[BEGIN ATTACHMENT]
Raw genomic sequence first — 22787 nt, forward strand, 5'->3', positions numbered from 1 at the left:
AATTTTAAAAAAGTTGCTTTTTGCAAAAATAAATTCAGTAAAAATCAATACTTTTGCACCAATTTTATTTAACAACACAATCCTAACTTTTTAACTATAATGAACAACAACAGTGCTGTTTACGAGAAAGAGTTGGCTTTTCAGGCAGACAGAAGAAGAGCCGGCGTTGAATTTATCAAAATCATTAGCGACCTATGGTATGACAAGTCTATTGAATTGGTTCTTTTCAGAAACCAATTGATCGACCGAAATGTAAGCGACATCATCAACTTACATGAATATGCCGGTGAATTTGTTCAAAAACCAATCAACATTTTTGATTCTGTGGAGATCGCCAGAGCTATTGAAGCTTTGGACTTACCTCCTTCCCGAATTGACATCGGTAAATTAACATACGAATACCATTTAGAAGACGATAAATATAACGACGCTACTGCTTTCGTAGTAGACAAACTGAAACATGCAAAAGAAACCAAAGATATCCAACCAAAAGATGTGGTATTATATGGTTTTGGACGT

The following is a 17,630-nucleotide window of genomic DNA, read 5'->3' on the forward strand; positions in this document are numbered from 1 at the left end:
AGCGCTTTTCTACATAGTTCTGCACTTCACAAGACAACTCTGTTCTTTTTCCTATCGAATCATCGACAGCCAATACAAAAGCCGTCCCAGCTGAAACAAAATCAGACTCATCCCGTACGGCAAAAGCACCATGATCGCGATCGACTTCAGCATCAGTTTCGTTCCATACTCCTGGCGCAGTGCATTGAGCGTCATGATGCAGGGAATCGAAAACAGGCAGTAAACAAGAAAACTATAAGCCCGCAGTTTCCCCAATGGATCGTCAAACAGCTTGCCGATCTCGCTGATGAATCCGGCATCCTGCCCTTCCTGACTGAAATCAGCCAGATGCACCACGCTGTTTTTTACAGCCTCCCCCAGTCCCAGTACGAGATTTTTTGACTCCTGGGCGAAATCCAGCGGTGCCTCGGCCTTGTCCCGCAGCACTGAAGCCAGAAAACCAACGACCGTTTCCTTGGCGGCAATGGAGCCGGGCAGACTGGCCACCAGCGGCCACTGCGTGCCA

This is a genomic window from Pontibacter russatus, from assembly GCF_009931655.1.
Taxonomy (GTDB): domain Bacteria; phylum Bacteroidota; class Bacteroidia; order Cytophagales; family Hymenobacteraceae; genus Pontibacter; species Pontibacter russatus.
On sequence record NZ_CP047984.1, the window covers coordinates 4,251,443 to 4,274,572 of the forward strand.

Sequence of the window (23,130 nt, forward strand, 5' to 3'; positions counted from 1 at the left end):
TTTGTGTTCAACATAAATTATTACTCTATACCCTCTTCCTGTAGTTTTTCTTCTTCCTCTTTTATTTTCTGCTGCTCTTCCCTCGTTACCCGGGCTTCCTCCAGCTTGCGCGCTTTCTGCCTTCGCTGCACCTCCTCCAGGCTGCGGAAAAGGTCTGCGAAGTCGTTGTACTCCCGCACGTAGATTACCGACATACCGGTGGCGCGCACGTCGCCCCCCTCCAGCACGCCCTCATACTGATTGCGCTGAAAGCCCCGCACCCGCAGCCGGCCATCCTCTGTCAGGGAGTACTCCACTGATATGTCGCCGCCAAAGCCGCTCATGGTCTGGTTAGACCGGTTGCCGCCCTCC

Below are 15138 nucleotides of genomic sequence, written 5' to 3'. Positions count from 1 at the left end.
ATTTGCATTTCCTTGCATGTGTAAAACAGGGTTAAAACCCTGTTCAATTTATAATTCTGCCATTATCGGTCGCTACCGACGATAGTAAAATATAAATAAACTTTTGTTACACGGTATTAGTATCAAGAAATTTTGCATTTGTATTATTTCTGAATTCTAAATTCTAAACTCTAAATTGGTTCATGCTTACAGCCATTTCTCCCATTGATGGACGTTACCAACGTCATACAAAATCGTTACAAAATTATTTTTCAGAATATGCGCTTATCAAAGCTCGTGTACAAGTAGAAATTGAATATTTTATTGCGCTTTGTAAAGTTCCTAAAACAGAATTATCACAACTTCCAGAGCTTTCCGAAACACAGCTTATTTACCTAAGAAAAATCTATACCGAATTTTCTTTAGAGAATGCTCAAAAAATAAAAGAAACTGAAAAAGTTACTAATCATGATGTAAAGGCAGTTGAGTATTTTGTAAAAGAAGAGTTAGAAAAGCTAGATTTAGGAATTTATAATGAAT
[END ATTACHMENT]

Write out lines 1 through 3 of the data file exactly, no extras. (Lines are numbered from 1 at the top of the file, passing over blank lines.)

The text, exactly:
Raw genomic sequence first — 22787 nt, forward strand, 5'->3', positions numbered from 1 at the left:
AATTTTAAAAAAGTTGCTTTTTGCAAAAATAAATTCAGTAAAAATCAATACTTTTGCACCAATTTTATTTAACAACACAATCCTAACTTTTTAACTATAATGAACAACAACAGTGCTGTTTACGAGAAAGAGTTGGCTTTTCAGGCAGACAGAAGAAGAGCCGGCGTTGAATTTATCAAAATCATTAGCGACCTATGGTATGACAAGTCTATTGAATTGGTTCTTTTCAGAAACCAATTGATCGACCGAAATGTAAGCGACATCATCAACTTACATGAATATGCCGGTGAATTTGTTCAAAAACCAATCAACATTTTTGATTCTGTGGAGATCGCCAGAGCTATTGAAGCTTTGGACTTACCTCCTTCCCGAATTGACATCGGTAAATTAACATACGAATACCATTTAGAAGACGATAAATATAACGACGCTACTGCTTTCGTAGTAGACAAACTGAAACATGCAAAAGAAACCAAAGATATCCAACCAAAAGATGTGGTATTATATGGTTTTGGACGT

The following is a 17,630-nucleotide window of genomic DNA, read 5'->3' on the forward strand; positions in this document are numbered from 1 at the left end: